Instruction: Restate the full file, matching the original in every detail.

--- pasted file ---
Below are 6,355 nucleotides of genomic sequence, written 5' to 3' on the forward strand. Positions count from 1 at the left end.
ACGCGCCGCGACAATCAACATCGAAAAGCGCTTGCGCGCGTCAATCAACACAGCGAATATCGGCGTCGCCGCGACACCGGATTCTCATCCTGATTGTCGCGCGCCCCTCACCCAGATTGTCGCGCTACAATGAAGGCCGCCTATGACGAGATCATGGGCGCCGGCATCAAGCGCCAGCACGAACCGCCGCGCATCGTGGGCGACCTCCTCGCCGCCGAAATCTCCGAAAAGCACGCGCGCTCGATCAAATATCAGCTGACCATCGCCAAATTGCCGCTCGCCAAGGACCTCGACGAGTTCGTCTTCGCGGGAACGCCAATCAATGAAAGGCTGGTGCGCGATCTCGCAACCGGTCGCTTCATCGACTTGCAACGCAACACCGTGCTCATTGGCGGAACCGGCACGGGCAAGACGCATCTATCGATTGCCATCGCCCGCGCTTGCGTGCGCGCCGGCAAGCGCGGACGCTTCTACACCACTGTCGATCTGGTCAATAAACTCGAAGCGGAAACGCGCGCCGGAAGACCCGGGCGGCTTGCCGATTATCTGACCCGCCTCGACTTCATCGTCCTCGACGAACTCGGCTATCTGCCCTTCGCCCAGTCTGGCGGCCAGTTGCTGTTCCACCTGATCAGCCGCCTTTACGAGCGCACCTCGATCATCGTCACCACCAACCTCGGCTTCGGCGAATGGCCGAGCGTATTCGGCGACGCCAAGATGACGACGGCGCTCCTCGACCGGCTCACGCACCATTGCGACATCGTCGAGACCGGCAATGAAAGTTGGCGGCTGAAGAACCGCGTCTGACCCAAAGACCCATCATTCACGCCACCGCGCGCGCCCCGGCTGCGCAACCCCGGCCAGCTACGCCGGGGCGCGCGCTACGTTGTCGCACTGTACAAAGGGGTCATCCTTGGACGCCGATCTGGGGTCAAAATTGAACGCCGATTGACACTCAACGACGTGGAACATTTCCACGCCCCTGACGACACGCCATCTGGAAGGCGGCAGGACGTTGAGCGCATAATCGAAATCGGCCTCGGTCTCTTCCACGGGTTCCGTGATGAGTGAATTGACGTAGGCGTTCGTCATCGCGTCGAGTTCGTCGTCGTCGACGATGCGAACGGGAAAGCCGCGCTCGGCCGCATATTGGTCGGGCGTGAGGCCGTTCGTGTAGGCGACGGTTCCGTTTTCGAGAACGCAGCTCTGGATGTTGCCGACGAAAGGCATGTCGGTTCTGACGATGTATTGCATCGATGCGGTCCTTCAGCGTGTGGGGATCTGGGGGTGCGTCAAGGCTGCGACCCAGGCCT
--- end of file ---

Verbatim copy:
Below are 6,355 nucleotides of genomic sequence, written 5' to 3' on the forward strand. Positions count from 1 at the left end.
ACGCGCCGCGACAATCAACATCGAAAAGCGCTTGCGCGCGTCAATCAACACAGCGAATATCGGCGTCGCCGCGACACCGGATTCTCATCCTGATTGTCGCGCGCCCCTCACCCAGATTGTCGCGCTACAATGAAGGCCGCCTATGACGAGATCATGGGCGCCGGCATCAAGCGCCAGCACGAACCGCCGCGCATCGTGGGCGACCTCCTCGCCGCCGAAATCTCCGAAAAGCACGCGCGCTCGATCAAATATCAGCTGACCATCGCCAAATTGCCGCTCGCCAAGGACCTCGACGAGTTCGTCTTCGCGGGAACGCCAATCAATGAAAGGCTGGTGCGCGATCTCGCAACCGGTCGCTTCATCGACTTGCAACGCAACACCGTGCTCATTGGCGGAACCGGCACGGGCAAGACGCATCTATCGATTGCCATCGCCCGCGCTTGCGTGCGCGCCGGCAAGCGCGGACGCTTCTACACCACTGTCGATCTGGTCAATAAACTCGAAGCGGAAACGCGCGCCGGAAGACCCGGGCGGCTTGCCGATTATCTGACCCGCCTCGACTTCATCGTCCTCGACGAACTCGGCTATCTGCCCTTCGCCCAGTCTGGCGGCCAGTTGCTGTTCCACCTGATCAGCCGCCTTTACGAGCGCACCTCGATCATCGTCACCACCAACCTCGGCTTCGGCGAATGGCCGAGCGTATTCGGCGACGCCAAGATGACGACGGCGCTCCTCGACCGGCTCACGCACCATTGCGACATCGTCGAGACCGGCAATGAAAGTTGGCGGCTGAAGAACCGCGTCTGACCCAAAGACCCATCATTCACGCCACCGCGCGCGCCCCGGCTGCGCAACCCCGGCCAGCTACGCCGGGGCGCGCGCTACGTTGTCGCACTGTACAAAGGGGTCATCCTTGGACGCCGATCTGGGGTCAAAATTGAACGCCGATTGACACTCAACGACGTGGAACATTTCCACGCCCCTGACGACACGCCATCTGGAAGGCGGCAGGACGTTGAGCGCATAATCGAAATCGGCCTCGGTCTCTTCCACGGGTTCCGTGATGAGTGAATTGACGTAGGCGTTCGTCATCGCGTCGAGTTCGTCGTCGTCGACGATGCGAACGGGAAAGCCGCGCTCGGCCGCATATTGGTCGGGCGTGAGGCCGTTCGTGTAGGCGACGGTTCCGTTTTCGAGAACGCAGCTCTGGATGTTGCCGACGAAAGGCATGTCGGTTCTGACGATGTATTGCATCGATGCGGTCCTTCAGCGTGTGGGGATCTGGGGGTGCGTCAAGGCTGCGACCCAGGCCT